11 Ways to Raise a Picky Eater

Oct 22, 2010 by

The Spoiled Child -- Jean-Baptiste Greuze (1725-1805)

1.  Don’t expect kids to enjoy health-giving, real foods.

2.  Feed them kid food: specially manufactured edibles designed for kids–baby food in a jar or packaged finger foods made for children, instead of real, whole foods. It’s easy, and, like cat food, the flavors are technologically designed to be accepted by kids.  Children are sure to eat them. Also, those edibles get babies used to artificial flavors and sugar early and increases their changes of rejecting real food.

3.  Make one meal for the adults and another for children, because kids don’t like what adults will eat. Stick to the foods kids are generally known to eat, like chicken nuggets, hotdogs, pizza and french fries.

4.  Give children rewards for eating.

5.  Micromanage their eating. If they want more meat, make them eat a bite of carrots first, then a bite of salad.

6.  Don’t trust them to serve or feed themselves or decide what or how much to eat.

7.  Make sure the foods they know and like are always available, in case they won’t eat whatever else is served.

8.  Don’t threaten or traumatize them with new, scary foods.

9.  Let them eat whatever and whenever they will eat, and don’t ever limit their eating. That way they’re sure to fill up on junk and not be hungry for real food at meals.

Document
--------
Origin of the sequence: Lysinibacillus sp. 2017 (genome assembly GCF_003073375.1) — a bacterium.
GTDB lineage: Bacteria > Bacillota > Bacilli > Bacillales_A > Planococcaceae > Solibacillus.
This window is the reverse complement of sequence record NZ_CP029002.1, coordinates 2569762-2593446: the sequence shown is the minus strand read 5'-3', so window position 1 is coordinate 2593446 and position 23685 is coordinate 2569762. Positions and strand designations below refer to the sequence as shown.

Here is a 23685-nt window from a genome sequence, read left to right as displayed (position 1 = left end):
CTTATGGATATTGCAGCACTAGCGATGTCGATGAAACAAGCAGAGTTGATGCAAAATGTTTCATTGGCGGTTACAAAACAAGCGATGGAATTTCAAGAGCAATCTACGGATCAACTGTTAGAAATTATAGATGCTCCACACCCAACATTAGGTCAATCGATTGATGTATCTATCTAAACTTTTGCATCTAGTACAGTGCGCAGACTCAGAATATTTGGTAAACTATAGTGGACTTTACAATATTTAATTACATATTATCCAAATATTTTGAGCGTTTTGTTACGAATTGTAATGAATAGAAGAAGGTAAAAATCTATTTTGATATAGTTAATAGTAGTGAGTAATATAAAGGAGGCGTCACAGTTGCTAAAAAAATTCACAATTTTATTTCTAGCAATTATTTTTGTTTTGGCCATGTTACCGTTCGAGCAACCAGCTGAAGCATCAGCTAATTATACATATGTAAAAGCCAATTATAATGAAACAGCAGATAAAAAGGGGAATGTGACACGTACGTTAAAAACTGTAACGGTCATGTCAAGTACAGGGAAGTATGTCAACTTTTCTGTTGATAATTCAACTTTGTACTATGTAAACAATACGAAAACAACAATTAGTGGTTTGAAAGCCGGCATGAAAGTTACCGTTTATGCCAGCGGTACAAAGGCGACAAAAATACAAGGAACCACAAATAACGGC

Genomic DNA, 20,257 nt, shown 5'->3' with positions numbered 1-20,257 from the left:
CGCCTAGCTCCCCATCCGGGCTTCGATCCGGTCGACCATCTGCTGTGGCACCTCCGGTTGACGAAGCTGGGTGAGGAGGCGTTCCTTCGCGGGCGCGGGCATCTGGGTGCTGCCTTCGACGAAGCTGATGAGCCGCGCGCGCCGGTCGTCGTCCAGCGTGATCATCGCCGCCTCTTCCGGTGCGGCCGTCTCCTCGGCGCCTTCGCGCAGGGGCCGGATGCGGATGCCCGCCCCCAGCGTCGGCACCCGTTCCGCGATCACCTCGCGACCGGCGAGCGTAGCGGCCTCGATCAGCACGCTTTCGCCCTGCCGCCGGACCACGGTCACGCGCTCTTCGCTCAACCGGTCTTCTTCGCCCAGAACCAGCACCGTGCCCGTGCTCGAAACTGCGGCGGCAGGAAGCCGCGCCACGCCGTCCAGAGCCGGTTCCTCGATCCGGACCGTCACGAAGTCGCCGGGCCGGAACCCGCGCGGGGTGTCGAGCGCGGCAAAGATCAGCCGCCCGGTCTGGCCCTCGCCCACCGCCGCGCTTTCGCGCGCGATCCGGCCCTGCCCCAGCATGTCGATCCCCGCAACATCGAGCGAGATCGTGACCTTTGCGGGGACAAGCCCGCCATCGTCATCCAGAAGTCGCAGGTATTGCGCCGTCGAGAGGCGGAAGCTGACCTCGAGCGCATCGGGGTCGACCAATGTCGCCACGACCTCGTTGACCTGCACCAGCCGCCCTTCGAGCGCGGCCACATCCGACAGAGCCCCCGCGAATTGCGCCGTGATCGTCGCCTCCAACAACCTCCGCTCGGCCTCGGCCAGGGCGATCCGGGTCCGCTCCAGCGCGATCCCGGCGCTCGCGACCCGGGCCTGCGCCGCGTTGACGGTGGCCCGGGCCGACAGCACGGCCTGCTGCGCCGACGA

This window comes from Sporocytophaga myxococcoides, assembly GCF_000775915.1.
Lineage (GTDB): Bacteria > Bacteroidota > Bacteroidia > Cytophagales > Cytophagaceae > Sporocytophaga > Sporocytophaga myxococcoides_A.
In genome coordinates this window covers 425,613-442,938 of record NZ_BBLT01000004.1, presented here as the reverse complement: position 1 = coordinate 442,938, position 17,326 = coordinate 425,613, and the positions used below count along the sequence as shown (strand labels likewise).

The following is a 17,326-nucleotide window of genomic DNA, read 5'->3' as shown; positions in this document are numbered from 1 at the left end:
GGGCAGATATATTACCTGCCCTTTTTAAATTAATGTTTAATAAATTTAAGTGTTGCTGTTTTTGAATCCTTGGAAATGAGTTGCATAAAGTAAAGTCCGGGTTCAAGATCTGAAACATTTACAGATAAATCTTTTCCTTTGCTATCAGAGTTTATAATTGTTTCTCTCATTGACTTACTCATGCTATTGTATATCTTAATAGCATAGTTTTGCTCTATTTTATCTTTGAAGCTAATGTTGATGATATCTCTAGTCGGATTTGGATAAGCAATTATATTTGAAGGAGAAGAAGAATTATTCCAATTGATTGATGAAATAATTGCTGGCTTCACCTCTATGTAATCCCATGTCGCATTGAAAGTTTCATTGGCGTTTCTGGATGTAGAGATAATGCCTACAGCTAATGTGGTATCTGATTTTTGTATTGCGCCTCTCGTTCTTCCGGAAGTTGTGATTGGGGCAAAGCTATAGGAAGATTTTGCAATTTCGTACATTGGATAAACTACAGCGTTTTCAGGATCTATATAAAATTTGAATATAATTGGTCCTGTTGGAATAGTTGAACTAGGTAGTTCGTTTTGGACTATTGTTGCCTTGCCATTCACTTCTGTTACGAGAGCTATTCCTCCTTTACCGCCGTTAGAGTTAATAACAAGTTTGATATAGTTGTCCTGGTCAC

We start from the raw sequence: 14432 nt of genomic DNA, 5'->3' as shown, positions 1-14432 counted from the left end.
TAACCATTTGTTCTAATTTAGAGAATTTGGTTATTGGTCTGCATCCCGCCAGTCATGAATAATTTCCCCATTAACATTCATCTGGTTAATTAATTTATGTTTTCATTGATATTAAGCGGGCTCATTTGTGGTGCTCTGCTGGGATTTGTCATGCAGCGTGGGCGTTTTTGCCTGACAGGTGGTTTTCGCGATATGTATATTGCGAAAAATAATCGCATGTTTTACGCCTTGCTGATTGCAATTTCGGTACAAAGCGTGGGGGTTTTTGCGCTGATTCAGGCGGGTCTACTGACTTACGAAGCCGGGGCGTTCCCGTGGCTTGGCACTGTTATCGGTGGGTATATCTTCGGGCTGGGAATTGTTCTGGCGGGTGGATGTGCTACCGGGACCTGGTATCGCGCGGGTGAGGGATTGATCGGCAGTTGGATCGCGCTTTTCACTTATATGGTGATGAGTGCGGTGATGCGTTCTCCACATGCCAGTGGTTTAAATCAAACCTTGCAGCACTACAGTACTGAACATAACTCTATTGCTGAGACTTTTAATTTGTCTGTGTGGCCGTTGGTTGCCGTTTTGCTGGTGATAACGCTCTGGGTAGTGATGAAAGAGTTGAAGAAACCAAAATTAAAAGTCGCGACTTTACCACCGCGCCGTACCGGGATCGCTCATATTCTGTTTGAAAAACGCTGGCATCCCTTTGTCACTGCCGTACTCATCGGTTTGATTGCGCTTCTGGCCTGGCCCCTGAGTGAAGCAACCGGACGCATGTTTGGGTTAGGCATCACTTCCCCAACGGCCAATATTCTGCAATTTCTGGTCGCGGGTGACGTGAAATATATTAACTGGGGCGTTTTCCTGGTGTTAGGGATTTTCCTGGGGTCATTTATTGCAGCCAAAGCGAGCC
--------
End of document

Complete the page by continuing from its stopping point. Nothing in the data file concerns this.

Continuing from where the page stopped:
10.  Make your meals dutiful: bland and plain, and always have dessert. Convey the attitude that we “have to” eat meals and “get to” eat desserts and junk food. A spoonful of sugar helps the “medicine” go down.

11. Worry a lot about your kids’ eating. Fuss at them and make them eat, whether they want to or not.

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Other posts on what to do about picky eaters:

Picky kids and the codependent mom: Three tips to break the cycle

Six ways to orchestrate kids’ desire to eat what you want them to eat, Part I

 

4 comments
Anna Migeon
Anna Migeon

What would happen if we outlawed marketing foods to kids in this way? No more Ronald McDonald, and the rest. No cartoons on processed foods.

Anna Migeon
Anna Migeon

Paul, Wonder what would happen if we outlawed junk food advertising aimed at kids? Of course, we can always turn off the TV. I think with no ads to entice kids to eat junk, we would see a huge change. Kids wouldn't know what to eat for awhile.

Paul Turner
Paul Turner

And when grocery shopping, always buy the cartoon covered "foods" kids cry and/or scream for. These are guaranteed to be perceived as tasting better to your child, so they are more likely fill up on them.